If there is a cost-of-living adjustment next January for federal, military and Social Security retirees, they may need their most powerful reading glasses to even see it. Its impact on their purse, wallet and monthly annuity payment will be minimal and hardly enough to offset premium increases for both long-term care and health insurance.
COLAs for the retirees are based on increases in living costs. There are still two months (August and September) to go in the COLA countdown to determine the size of the 2017 inflation-adjustment for tens of millions of retirees. But if living costs remain flat, or drop, this month and in September, then the January COLA could be worth as little as 0.23 percent. That’s how much, or rather how little, inflation went up in July.
Unlike federal pay raises, which are based on political and fiscal considerations, even though they’re supposed to be based on the Employment Cost Index, COLAs are pegged to the rise (if any) in the Consumer Price Index for Urban Wage Earners and Clerical Workers, otherwise known as the CPI-W. The Labor Department uses the CPI to measure inflation or deflation nationwide on a monthly basis. Since oil prices dropped dramatically, the rate of inflation has been flat. Or there has actually been deflation (as measured by the CPI-W).
Retirees didn’t get a COLA this year. In 2015, they got 1.7 percent and in 2014 the retiree COLA was 1.5 percent. Federal workers got a 1 percent raise (not including locality pay) in 2016, 2015 and 2014. Between 2011 and 2013, there was no federal pay raise.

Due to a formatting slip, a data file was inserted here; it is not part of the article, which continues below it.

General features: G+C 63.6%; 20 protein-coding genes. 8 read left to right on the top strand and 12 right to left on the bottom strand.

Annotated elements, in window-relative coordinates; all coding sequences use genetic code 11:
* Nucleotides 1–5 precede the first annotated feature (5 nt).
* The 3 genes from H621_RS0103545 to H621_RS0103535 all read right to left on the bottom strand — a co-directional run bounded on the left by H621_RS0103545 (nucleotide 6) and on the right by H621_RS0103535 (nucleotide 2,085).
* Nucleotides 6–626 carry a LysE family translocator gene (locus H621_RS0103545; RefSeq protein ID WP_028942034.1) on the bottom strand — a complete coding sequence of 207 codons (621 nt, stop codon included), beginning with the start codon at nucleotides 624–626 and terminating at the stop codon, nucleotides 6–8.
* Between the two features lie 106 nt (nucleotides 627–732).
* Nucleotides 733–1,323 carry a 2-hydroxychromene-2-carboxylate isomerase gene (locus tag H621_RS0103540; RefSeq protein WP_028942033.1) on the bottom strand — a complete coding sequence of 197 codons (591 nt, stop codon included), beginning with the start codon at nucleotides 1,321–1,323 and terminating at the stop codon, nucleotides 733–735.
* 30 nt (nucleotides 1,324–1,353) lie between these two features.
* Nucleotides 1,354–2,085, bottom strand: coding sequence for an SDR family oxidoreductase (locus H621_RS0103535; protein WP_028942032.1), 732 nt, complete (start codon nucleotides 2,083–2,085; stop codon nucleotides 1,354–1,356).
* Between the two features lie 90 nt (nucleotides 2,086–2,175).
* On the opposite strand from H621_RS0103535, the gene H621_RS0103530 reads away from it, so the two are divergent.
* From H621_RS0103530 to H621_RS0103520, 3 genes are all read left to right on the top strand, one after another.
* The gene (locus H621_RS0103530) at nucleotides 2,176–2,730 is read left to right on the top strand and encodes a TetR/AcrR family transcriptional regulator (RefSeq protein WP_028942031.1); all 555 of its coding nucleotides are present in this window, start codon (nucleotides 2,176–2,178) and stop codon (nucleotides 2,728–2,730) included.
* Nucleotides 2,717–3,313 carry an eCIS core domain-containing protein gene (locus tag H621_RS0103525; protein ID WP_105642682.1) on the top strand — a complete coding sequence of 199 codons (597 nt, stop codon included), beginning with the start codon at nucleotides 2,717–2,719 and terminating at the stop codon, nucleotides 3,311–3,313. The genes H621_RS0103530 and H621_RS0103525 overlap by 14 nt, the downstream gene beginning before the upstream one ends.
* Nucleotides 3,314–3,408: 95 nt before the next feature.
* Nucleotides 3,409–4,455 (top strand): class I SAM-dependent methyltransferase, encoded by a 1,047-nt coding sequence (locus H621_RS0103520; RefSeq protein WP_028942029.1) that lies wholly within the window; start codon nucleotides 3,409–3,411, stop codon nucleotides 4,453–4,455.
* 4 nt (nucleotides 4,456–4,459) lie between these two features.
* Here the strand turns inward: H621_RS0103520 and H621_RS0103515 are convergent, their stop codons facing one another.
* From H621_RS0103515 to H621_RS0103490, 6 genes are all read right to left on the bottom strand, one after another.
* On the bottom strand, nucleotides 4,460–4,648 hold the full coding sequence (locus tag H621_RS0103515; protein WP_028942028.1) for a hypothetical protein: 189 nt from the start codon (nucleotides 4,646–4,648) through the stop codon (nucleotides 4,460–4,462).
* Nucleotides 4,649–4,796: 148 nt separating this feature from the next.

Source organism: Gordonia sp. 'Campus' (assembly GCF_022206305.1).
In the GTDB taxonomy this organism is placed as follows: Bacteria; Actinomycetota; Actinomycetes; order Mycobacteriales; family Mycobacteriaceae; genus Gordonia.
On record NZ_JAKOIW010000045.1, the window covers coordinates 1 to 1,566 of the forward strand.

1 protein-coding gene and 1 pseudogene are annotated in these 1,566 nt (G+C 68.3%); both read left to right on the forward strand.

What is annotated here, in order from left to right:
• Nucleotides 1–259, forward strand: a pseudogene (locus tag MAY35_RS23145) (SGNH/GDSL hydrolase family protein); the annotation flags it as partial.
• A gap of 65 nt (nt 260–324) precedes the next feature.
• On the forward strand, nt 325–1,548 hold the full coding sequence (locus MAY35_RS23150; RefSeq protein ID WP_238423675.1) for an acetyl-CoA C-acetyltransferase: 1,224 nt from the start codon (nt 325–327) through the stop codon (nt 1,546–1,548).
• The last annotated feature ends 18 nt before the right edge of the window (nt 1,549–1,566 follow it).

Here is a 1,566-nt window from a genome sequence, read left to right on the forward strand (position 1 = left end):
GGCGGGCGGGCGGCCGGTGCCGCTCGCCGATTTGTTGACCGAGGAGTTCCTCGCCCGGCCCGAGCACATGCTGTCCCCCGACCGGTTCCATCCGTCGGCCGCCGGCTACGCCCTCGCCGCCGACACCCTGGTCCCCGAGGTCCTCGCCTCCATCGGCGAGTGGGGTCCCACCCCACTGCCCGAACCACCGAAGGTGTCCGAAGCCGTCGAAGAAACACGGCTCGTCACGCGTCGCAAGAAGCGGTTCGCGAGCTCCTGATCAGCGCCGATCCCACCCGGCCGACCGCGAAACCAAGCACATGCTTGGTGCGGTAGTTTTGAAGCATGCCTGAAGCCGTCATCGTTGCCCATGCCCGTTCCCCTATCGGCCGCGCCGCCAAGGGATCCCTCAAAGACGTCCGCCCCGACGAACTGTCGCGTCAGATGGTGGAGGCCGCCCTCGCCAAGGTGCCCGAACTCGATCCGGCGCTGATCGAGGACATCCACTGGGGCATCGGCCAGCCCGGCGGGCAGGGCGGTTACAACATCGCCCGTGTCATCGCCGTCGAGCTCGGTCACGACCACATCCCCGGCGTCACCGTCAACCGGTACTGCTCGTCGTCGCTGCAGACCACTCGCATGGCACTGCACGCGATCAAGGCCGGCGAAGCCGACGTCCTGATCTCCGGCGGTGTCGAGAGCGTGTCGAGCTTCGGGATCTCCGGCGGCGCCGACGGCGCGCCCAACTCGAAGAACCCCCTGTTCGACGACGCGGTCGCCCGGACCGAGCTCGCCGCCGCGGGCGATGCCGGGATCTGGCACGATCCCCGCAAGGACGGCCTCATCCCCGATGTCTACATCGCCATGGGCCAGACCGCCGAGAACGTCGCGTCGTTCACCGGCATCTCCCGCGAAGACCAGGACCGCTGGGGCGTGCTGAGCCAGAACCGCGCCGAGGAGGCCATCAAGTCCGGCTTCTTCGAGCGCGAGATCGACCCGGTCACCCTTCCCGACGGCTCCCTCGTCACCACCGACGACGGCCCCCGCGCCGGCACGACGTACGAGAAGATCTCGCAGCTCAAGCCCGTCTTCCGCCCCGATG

Normally, COLAs are based on the increase in inflation from the third quarter of the current year (July, August, September 2016) over the same period in the previous year. But years of little or no inflation have changed that. The National Active and Retired Federal Employees Association (NARFE) says that as a result of flat inflation last year, “the July 2016 CPI-W figure is 0.23 percent higher than the average CPI-W for the third quarter of 2014 (which was 234.2).”
The 2017 COLA will not be determined until Oct. 18, when the August and September CPI-W numbers are available.” Confused? Welcome to the club.
NARFE is pushing Congress to adopt a different method for calculating the CPI, which would better reflect the actual spending habits of retirees as opposed to younger workers.
Bottom line: The final COLA number won’t be known until Oct. 18. But it isn’t looking good.
Nearly Useless Factoid
By Michael O’Connell
Anna McNeill Whistler was american artist James McNeill Whistler’s mother.